by Adam Riske
I was a bit embarrassed to see this movie in theaters but my affection for Shailene Woodley (I have a crush on her acting and she looks adorable even with an oxygen tube in her nose) got me into the theater and I am glad it did. It’s a sweet and poignant movie containing several terrific performances. Do yourself a favor, ignore whatever stigma you might be concerned with and go out and see it. It’s saccharine, but also an honest and intelligent melodrama.
The plot in brief: Hazel (Shailene Woodley) is a teenage cancer patient who is forced to attend a support group by her parents (Laura Dern and Sam Trammell) where she meets Gus (Ansel Elgort) whose cancer is in remission. The two develop a friendship and fall in love.
The Spectacular Now and the thrill seeker in Divergent and it shows that she is equally credible across many different character types. The girl is a SKOW (Some Kind of Wonderful)*.
Even better than Woodley is my boy Ansel Elgort, who should just change his name to Always Elgort. This guy is the real deal. I was caught off guard and impressed by his performance as Tommy in last year’s Carrie remake and I wondered if it was a fluke or there was more there. Elgort’s Gus is saddled with the worst dialogue in The Fault in Our Stars, but he is able to sell even the trite exchanges. A lesser actor would have come across as shifty, cloying and insufferable, but Elgort is so sweet and genuinely nice that you still end up liking Gus anyways. I was especially impressed with how he handled the more dramatic material in the second half as his optimism turns into vulnerability, bitterness and sadness. The performance is so affecting because you can see the character trying to be positive when inside you know he’s reeling. I mentioned on the Carrie podcast that this actor reminds me of a mashup between Patrick Wilson and Channing Tatum and that still stands. He’s the best.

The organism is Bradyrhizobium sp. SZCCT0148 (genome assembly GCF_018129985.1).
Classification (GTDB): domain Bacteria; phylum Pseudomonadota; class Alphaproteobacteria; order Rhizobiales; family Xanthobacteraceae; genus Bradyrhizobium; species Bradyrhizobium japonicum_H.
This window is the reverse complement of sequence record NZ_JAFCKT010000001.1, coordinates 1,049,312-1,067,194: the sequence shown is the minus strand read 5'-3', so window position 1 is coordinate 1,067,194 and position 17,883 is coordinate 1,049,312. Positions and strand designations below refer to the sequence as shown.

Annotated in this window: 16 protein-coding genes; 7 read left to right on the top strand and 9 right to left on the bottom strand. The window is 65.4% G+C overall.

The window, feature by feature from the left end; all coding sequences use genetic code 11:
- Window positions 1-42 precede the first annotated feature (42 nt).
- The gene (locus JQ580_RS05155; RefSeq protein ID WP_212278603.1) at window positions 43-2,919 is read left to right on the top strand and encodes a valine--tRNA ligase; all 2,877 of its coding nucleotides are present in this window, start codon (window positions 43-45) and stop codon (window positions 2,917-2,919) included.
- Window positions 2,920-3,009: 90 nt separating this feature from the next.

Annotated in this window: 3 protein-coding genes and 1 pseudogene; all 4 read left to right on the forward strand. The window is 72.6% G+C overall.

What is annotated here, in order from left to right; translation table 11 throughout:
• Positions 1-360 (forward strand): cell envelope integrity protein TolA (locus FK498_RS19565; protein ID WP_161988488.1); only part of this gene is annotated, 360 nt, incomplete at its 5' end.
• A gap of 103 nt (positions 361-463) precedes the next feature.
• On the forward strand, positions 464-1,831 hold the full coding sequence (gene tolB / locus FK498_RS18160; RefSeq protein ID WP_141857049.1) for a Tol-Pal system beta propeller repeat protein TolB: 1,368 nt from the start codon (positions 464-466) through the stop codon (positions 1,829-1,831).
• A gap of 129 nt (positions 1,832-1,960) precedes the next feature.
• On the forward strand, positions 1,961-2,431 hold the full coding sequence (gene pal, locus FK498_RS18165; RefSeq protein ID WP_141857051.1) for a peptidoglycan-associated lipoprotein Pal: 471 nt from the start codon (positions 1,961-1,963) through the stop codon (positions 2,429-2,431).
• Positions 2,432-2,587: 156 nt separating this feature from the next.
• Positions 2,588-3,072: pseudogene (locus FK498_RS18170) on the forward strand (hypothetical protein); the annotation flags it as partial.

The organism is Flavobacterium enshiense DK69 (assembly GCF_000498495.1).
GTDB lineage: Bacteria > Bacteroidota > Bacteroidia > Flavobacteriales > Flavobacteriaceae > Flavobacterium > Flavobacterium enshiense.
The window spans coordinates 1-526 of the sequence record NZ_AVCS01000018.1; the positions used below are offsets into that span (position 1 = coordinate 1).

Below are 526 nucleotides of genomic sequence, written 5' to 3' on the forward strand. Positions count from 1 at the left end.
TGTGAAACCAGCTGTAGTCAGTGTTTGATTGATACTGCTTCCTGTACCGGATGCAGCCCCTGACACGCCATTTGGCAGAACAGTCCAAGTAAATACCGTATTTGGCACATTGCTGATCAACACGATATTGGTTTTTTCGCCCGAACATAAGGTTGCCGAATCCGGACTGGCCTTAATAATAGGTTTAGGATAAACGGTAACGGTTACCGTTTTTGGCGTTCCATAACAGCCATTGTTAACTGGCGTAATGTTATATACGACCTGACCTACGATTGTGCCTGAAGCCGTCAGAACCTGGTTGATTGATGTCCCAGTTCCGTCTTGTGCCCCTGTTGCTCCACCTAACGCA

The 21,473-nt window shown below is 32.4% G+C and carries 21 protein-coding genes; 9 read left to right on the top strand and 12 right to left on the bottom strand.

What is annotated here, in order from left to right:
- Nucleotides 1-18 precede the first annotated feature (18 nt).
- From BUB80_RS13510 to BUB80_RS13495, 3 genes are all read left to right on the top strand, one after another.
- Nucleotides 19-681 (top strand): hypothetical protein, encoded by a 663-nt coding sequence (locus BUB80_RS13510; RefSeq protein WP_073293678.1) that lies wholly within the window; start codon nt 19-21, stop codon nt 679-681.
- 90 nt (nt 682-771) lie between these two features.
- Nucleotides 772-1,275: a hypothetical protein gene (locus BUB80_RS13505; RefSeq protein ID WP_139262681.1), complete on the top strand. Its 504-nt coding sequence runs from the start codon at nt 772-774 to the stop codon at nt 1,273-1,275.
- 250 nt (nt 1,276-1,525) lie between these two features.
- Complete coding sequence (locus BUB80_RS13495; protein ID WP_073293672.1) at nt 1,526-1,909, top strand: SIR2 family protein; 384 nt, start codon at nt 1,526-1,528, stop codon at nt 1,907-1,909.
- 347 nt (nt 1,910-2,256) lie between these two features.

The screenplay is from Michael H. Weber and Scott Neustadter, the writing team behind (500) Days of Summer and The Spectacular Now, with which The Fault in Our Stars shares some strengths in terms of its frank, honest dialogue and complex characters. I love relationship movies and these guys are among the best in the biz at writing them right now. The movie was directed by relative newcomer Josh Boone (Stuck in Love, which I have not seen). It’s unfussy and workmanlike. He’s mostly a point-and-shoot director but is good with navigating between the movie’s sometimes playful, sometimes anguished tone. I give him credit, though, for getting out of the way of his actors (it’s much more of a performance movie than anything else) and for knowing just when to end the movie, specifically how long to hold the moment. I love when directors close on an emotional high point as opposed to continuing on in order to close every possible thread.
This is one of my favorite movies of the year so far. Fuck cancer.
*More on SKOW’s in next week’s Riske Business.